Cloud Magic was a nice story, now with an unhappy ending • The Register

comment Much of the IT community was willing to tolerate — even encourage — magical thinking about the cloud, and many of us believed in it.

That’s what I did for a moment a couple of weeks ago when I saw what looked like a brilliant demo of drag-and-drop hybrid cloud storage management: from a screen showing on-premises and cloud volumes, a A few clicks and a tug of the mouse moved petabytes to a cloud, linking data to applications in both environments and porting security policies for good measure.

I then asked the inventors of this miracle if the user moving the data would be offered information about the cost they had just incurred.

The answer: “No. We’ll add that soon.”

That, and for the rest, any vendor can get away with such pathetic answers, because for years we’ve been told that the move to clouds and the adoption of elasticity and opex will change everything for the better.

Don’t forget that this provider has staked its future on providing cloud storage software instead of physical devices, so the only cost they care about is what you pay to license their code. The pervasive narrative of cloud magic means details don’t matter.

However, the truth has always been that the cloud – like any other source of compute and storage resources – is prone to sprawl, being mismanaged, or failing to deliver on its promise.

Last week, AWS and Microsoft admitted their customers have realized their cloud costs are spiraling out of control. Some of Microsoft’s customers might even be ready to leave because the software giant admitted that helping it control costs will improve long-term loyalty. AWS blamed a slowdown in growth on customers looking to break free from cloud resource commitments.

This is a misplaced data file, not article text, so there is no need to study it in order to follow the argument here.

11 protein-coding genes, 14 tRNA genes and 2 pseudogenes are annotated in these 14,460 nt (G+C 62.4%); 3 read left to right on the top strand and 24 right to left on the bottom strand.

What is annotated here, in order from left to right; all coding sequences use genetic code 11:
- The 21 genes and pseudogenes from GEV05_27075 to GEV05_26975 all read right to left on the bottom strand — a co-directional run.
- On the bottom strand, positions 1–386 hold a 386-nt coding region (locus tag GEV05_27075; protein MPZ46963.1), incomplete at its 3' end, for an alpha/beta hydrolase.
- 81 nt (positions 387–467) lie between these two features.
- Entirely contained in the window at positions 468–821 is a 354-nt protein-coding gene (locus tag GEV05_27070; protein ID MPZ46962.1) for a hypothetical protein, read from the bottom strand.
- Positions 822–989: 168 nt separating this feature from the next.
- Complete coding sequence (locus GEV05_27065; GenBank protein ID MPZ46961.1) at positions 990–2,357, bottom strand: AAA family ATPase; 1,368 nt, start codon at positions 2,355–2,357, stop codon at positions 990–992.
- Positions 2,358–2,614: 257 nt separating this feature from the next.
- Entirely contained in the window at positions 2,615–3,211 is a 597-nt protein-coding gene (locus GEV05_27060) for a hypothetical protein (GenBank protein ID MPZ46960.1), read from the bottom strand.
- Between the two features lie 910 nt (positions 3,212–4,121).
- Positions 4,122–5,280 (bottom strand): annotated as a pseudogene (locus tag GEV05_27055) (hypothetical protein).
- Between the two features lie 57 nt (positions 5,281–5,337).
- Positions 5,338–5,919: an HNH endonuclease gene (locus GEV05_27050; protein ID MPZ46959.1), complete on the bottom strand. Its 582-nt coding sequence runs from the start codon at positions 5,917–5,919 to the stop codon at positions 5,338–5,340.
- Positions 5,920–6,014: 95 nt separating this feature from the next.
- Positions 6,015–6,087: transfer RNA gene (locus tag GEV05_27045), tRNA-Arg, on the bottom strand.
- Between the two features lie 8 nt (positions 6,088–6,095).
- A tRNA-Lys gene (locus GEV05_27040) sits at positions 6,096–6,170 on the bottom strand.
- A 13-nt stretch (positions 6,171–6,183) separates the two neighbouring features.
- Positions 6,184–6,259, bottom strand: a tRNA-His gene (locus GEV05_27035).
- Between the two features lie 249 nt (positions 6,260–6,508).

The individual clouds were included as part of a quarterly profit announcement. That makes the admissions all the more important because they represent disclosures to investors that clients have changed their behavior in ways that are likely to have a material impact on financial performance.

Public company executives do not casually throw out mentions of potentially revenue-depleting behavior from their customers. In fact, they must disclose such things so that investors are informed about the future prospects.

AWS and Microsoft have therefore informed investors that cloud users are holding their providers accountable for letting costs explode.

Exactly what the cloud promised, it would not deliver. Remember when Microsoft portrayed itself as the white knight who could save database users from needing huge and expensive overprovisioning?

Users clearly found that clouds often took them with them.

I was recently told the story of a massive cloud rollback necessitated by a combination of poor performance and a top 2 cloud’s indifference to finding a solution. The server provider, who picked up an order for 400 boxes, showed an attitude that the customer finds very gratifyingly different.

A systems architect I know also tells me that customers he meets are almost always amazed at the amount of processing power and storage capacity he can fit into half a rack, and are happy to sign up for it on old-fashioned terms because the savings are in comparison to cloud are colossal. Some of the facilities he recommends don’t even need a formal data center. A few well-ventilated closets and careful attention to resilient power and communications connections can do the trick. Once organizations master the numbers, their cloud ambitions will be blown away.

Some vendors are making another attempt to make cloud optimization ubiquitous. I hear talk of “intelligent clouds” and “super clouds”.

But clouds are still trying to perpetuate the magical myth. I recently came across AWS ads being played during a prime-time reality show, showing a family happily benefiting from a series of companies using the Amazon cloud, and a cute precocious kid doing the same .

The ads are really about seeking social license for cloud computing by making it mainstream, relatable, essential — but not just for nerds — and a little bit magical.

True cloud customers now know that cloud magic is just a story. And increasingly none with a happy ending. ®

https://www.theregister.com/2022/11/02/cloud_magic_era_ends/ Cloud Magic was a nice story, now with an unhappy ending • The Register

Rick Schindler

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